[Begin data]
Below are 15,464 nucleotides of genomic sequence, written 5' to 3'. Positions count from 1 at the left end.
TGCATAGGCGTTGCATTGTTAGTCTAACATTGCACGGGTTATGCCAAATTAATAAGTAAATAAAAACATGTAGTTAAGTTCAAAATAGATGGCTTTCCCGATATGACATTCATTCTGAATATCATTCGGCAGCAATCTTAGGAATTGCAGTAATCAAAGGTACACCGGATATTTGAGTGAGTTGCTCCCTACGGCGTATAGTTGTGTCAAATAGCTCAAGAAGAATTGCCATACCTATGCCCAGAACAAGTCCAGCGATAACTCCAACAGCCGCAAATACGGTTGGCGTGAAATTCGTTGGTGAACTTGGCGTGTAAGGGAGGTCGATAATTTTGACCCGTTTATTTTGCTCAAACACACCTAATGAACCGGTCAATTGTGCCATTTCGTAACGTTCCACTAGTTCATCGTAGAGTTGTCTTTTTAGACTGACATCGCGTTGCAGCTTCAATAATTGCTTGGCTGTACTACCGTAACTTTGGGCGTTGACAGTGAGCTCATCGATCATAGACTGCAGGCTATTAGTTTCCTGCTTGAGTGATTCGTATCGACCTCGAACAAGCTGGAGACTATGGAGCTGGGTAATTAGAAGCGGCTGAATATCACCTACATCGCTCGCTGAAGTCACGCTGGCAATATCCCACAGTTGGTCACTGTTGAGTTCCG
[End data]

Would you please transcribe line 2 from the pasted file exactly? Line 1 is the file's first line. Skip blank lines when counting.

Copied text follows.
TGCATAGGCGTTGCATTGTTAGTCTAACATTGCACGGGTTATGCCAAATTAATAAGTAAATAAAAACATGTAGTTAAGTTCAAAATAGATGGCTTTCCCGATATGACATTCATTCTGAATATCATTCGGCAGCAATCTTAGGAATTGCAGTAATCAAAGGTACACCGGATATTTGAGTGAGTTGCTCCCTACGGCGTATAGTTGTGTCAAATAGCTCAAGAAGAATTGCCATACCTATGCCCAGAACAAGTCCAGCGATAACTCCAACAGCCGCAAATACGGTTGGCGTGAAATTCGTTGGTGAACTTGGCGTGTAAGGGAGGTCGATAATTTTGACCCGTTTATTTTGCTCAAACACACCTAATGAACCGGTCAATTGTGCCATTTCGTAACGTTCCACTAGTTCATCGTAGAGTTGTCTTTTTAGACTGACATCGCGTTGCAGCTTCAATAATTGCTTGGCTGTACTACCGTAACTTTGGGCGTTGACAGTGAGCTCATCGATCATAGACTGCAGGCTATTAGTTTCCTGCTTGAGTGATTCGTATCGACCTCGAACAAGCTGGAGACTATGGAGCTGGGTAATTAGAAGCGGCTGAATATCACCTACATCGCTCGCTGAAGTCACGCTGGCAATATCCCACAGTTGGTCACTGTTGAGTTCCG